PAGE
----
This has been a hard winter for New York City’s homeless population. In addition to low temperatures, a blizzard over New Year’s weekend was followed by three lesser but nonetheless harsh snow storms. As a commuter, I see homeless men and women early every morning, sometimes huddled asleep in doorways or next to buildings in long cardboard boxes that look eerily like coffins. But most often I see them in the subway station at the intersection of Broadway and Lafayette Streets in lower Manhattan, my departure point for the ride to America House. When I arrive on the platform, there are usually several men seated on one of the benches, their torsos slumped sideways in uneasy sleep, with plastic bags containing their meager possessions at their feet. Wooden dividers prevent them from stretching out during the night. A doctor who works with sick homeless people at Christ House in Washington, D.C., has told me that never being able to lie down to rest, and having to move from place to place throughout the day, can lead to serious circulatory problems as the ankles swell.
When I don’t walk home after work, I take the nearby subway at the station at 57th Street and Sixth Avenue. In the late afternoon, I often see a slender young African-American woman thereeither near the token booth asking commuters for spare change or down on the platform, where she roams back and forth. She is mentally unstable, but she is treated with a certain courtesy even by some of the transit workers who move about periodically through the station. Once, I noticed one of them in his orange mesh vest conversing with her in kindly tones. Most recently, as I was about to go down the stairs to the platform around 5 p.m., she was curled up in a corner on the other side of the stairway’s railing in a small alcove, covered with a gray blanket, already asleep for the night. At least she could lie down.
I also encounter homeless men and women at the soup kitchen in the basement social hall of Nativity Church on the Lower East Side, where I help out on Saturdays. Not all who come for the nourishing hot meal are homeless, but a number of them are, so they take advantage of the men’s room to wash and shave at the two small sinks. Some help as volunteers to prepare for the meal itself. One Saturday morning, during a coffee break for the volunteers, I sat next to a man who wasto use the term favored by the soup kitchen’s directorundomiciled. Where did he sleep at night? On one of the subway cars, he said, adding, The police don’t bother you if you’re actually on the train, and the trains run all night.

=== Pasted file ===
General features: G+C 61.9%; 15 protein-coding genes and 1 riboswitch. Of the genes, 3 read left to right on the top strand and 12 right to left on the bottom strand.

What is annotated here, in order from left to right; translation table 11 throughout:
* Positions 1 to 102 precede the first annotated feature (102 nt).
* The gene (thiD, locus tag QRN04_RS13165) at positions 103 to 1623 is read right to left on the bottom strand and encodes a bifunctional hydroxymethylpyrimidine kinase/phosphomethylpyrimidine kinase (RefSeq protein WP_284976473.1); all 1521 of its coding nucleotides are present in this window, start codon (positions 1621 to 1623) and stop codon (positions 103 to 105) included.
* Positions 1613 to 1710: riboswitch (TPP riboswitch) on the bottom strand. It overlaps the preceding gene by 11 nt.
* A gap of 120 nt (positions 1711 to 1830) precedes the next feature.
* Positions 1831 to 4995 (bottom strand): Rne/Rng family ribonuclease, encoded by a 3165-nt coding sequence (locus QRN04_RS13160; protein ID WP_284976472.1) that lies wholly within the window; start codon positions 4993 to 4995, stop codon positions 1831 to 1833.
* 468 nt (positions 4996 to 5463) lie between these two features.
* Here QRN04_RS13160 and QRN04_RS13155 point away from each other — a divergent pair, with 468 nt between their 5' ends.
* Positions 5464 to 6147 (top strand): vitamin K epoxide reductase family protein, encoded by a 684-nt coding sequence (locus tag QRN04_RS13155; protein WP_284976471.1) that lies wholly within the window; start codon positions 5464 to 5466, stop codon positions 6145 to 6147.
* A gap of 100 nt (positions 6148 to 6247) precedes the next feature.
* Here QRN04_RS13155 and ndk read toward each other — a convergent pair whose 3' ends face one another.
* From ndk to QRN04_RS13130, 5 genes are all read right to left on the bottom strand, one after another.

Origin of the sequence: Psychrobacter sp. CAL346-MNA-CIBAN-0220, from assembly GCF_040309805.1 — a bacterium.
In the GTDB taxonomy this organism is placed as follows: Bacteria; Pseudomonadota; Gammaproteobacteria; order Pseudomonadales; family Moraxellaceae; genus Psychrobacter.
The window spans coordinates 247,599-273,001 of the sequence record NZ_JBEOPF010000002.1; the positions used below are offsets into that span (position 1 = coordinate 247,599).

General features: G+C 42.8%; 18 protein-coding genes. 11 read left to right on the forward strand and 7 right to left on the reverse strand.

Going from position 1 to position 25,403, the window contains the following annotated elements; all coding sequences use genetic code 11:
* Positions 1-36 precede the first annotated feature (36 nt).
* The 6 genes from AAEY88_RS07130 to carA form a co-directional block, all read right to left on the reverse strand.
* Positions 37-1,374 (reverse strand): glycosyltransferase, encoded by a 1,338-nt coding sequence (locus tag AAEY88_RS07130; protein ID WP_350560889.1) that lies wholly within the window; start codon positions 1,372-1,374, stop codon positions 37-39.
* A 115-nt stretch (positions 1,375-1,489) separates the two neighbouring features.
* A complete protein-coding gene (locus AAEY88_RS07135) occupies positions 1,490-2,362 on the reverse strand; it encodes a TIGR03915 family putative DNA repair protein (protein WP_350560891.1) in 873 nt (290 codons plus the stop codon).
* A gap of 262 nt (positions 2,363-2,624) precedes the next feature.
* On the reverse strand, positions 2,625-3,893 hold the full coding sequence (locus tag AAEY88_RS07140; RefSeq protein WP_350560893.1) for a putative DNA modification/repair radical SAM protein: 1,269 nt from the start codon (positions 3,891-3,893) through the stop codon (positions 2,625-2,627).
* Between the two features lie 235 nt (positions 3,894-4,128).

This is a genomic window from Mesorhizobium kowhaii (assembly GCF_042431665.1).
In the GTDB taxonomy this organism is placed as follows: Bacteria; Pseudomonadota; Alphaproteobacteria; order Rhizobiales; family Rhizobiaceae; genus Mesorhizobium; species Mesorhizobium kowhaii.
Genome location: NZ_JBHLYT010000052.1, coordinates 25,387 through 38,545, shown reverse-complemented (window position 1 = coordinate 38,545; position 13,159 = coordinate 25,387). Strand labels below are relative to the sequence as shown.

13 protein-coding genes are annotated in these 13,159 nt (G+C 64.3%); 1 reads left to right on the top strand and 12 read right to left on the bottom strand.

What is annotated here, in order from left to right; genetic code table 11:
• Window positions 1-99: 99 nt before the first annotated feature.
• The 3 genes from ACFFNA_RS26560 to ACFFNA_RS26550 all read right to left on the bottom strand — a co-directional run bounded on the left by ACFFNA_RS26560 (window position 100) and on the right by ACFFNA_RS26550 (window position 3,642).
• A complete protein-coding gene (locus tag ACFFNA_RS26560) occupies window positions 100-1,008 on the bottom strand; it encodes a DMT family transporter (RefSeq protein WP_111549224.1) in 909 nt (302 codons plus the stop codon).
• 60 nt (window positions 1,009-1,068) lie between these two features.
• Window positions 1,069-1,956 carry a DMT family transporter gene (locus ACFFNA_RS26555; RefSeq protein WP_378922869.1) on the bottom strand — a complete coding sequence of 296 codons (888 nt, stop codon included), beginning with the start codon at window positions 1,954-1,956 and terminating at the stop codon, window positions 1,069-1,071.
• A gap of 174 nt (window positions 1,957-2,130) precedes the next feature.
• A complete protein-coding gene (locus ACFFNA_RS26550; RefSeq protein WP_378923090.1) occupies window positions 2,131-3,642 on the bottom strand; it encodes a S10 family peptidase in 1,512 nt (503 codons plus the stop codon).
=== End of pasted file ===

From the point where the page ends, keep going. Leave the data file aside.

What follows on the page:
The attitude of the police toward homeless people can be ambiguous. The city dreads newspaper accounts of homeless persons dying of cold on the street. Consequently, during the winter the police generally do not drive them from the station platforms back to the street. Why, you might ask, don’t homeless men and women go to the public shelters? Somelike the young woman with the blanket at the 57th St. stationfear them because of the violence that can erupt in shelters. But even if they did choose that alternative, they might well find there was no room.
On Feb. 8 The New York Times ran a front page article with the headline: Homeless Shelters in New York Fill to the Highest Levels Since 80’s. The article lists as possible reasons: escalating rents because of the strong economy, declines in subsidized housing and more court orders for evictions. Nor is this scenario true only for New York City. The United States Conference of Mayors has reported that the number of homeless people seeking shelterincluding familieshas risen in two dozen other cities as well. This indeed is food for Lenten reflection, for the domiciled among us who live protected lives here in the richest country on earth.